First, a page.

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Do cyclists really want to share their bike lanes with e-scooters?

man cycling in bike lane behind red London bus

It’s not surprising, really, that many of us who work at Voi in the UK enjoy cycling in the city. Indeed, it is our commitment to low carbon travel, cleaner and less congested urban spaces that has put many of us on this Voiage. When push comes to shove, however, and in all honesty, we ask ourselves on the UN’s World Bicycle Day: when we are out and about on our own personal bicycles, or indeed on one of our Voi e-bikes in Cambridge, Kettering or Peterborough – are we really that cool about sharing our cycling lanes with e-scooter riders?

Most of us admit that, because we play a part in the way Voi and the micromobility sector generally is growing, we do in fact find ourselves smiling when overtaken by e-scooter riders in cycle lanes. And yet, sometimes, that build-back-greener glow can turn to a glower within a heartbeat.

This frustrated frown is not about having to share our hard won cycle lanes with scooters, nor about the fact that we have to push harder up that hill than they do. It’s invariably about the fact that it’s still an uphill climb to convert our road networks to much more efficient car-free usage.

Convert highways into fairways

The UK road network has made many advances in adapting to active travel, thanks to the stalwart efforts of organisations like London Cycling Campaign, Sustrans and Cycling UK. However, it is still archaic and car centric compared with many of our European neighbours. At Voi, we urge for a surge when it comes to the sustainable development of our roads. We recommend that cycling infrastructure such as segregated cycle lanes be prioritised, to encourage not only space for more micromobility vehicles but also to ensure safe riding for all. By doing this, we convert highways into ‘fairways’ and continue in our mission to discourage the use of private cars for short journeys.

The growth of cycle networks

On a more positive note, however, there is no doubt that cycling in some of the UK’s largest cities has grown massively in popularity in the last two decades, and infrastructure has improved to cater for this. Even before cycling became the norm for so many during the height of the pandemic, the Department for Transport named Bristol as Britain’s “first cycling city.” After multi million investment, the city has created 96,947km of mapped cycleways, and with over 3.5 million Voi rides enjoyed by Bristolians to date, it is our first e-scooter city now too.

Woman riding a bike in cycle lane, with car and truck ahead of her

Photo credit: Nhi Dam on Unsplash

Cycling lanes are not just for cyclists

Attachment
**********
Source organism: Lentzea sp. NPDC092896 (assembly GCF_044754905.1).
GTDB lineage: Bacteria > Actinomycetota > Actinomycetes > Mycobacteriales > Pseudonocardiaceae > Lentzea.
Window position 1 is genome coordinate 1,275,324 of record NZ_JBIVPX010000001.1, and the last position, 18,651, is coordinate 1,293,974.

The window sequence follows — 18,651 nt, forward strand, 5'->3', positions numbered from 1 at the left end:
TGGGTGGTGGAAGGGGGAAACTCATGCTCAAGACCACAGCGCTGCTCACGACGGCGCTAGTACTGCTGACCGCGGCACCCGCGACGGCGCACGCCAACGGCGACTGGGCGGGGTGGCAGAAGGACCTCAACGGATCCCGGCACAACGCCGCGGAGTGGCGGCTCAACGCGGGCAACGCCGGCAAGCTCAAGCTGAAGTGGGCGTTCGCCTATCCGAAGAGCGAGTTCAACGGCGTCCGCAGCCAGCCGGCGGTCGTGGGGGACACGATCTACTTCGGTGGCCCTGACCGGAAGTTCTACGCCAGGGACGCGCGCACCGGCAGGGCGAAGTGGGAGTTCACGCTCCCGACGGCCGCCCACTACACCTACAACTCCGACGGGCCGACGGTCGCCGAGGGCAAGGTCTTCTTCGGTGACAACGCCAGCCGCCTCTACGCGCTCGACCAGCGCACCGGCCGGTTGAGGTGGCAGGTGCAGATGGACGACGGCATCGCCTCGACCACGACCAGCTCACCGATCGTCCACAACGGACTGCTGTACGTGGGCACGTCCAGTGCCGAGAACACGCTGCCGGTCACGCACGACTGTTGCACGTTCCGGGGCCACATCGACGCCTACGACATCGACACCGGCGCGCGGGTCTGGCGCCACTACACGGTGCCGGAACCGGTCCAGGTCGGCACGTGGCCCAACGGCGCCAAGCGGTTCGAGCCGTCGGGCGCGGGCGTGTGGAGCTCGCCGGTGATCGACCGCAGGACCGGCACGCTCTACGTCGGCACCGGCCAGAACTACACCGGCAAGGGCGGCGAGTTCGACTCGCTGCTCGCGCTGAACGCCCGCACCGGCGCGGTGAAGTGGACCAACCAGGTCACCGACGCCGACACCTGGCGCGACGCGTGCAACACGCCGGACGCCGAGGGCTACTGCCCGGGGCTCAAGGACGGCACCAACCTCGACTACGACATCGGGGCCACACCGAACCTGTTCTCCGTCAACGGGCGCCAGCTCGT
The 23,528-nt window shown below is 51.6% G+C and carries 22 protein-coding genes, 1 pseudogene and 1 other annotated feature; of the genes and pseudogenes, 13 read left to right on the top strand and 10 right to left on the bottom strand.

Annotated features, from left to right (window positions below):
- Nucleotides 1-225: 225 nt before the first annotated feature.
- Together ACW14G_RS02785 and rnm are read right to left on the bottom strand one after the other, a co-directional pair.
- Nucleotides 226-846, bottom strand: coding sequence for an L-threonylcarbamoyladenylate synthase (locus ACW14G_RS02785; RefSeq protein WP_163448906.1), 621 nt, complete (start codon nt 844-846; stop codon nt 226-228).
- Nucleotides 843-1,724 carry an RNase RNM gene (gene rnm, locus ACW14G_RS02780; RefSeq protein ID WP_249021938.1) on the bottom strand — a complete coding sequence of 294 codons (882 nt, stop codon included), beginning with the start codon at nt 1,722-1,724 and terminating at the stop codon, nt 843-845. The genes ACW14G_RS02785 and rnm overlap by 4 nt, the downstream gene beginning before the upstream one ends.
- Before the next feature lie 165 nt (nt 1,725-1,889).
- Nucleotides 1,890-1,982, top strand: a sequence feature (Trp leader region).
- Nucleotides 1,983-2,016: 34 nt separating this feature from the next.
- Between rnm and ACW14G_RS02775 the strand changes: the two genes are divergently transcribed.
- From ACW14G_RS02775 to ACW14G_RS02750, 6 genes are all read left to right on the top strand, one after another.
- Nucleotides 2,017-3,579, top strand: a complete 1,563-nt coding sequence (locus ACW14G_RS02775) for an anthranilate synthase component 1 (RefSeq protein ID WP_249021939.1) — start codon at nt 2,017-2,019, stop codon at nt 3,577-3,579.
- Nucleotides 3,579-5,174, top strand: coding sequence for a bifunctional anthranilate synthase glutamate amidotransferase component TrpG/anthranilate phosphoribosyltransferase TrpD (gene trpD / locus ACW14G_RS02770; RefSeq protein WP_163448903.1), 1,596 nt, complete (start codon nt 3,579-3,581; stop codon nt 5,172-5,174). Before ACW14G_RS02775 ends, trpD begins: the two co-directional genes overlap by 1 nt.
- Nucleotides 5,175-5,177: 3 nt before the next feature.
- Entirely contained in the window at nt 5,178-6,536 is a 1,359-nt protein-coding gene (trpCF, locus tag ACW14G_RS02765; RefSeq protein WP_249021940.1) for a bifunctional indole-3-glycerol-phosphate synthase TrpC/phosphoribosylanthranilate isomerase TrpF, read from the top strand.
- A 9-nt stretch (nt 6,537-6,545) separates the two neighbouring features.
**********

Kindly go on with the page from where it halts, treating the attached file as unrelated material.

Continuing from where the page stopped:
In the 17 towns and cities where we operate, a significant modal shift is happening and so we cyclists are definitely learning to adapt to our new lane-mates. The latest data from the Department for Transport (DfT) shows that 19% of households don’t have access to a car or van, but they do have more and more access to shared e-scooters. Indeed, according to our rider research, 39% of our UK Voi e-scooter journeys would otherwise have been taken by a car. So, we cyclists shouldn’t get our Lycra in a twist about e-scooters, we just need to support the movement to give them more space.

Making cycling and transport more equitable

There remains one other fundamental issue with cycling – the cycling stereotype. Cycling UK’s latest stats show that our cycling lanes are, for the most part, filled with white, male, 25-44 year olds, with above average income. At Voi, we strive and act for more equity and accessibility in the sector. While figures have improved, women, minorities and less affluent people are underrepresented among cyclists and so, as sharing cycling lanes supports a shift to close this gender gap, we are on the case.

For example, we have addressed inclusion in micromobility by commissioning a Micromobility for All report. This confirmed that women are also underrepresented among e-scooter users, with only 30% of Voi riders identifying as female. Consequently, we commissioned research with Women in Transport, to delve deeper into these issues in order to strengthen our case for better, safer infrastructure, with our new Gender Equity Commission sharing the findings in May 2022.

There is no doubt that the transformation of our urban streets is laden with practical, political and societal problems. People don’t like change, and rebalancing attention away from motorists is challenging. However, we cyclists started this change a long time ago, and so it’s important that we continue to support the micromobility movement that is driving it further in a different, but equally important way.

two women on Voi vehicles, one on the left on a Voi scooter, the other on the right on a Voi electric bike, both in Cambridge city centre

Let’s be active rebalancers

Thankfully, the rapid uptake of e-scooter riders in the UK confirms that many more people are now re-evaluating the way in which they travel. We are all being active rebalancers, in fact, and we must support each other – especially if we are to gain much needed governmental support.

In the meantime, one immediate ‘leadout’ move that cyclists could support, is to rename cycleways with a term that celebrates a modal shift from motors to micromobility, pollution to inclusion. It would be a good compromise on cyclists’ part and, if we think about it, it isn’t that radical. it’s just all part of the rebalancing road race.

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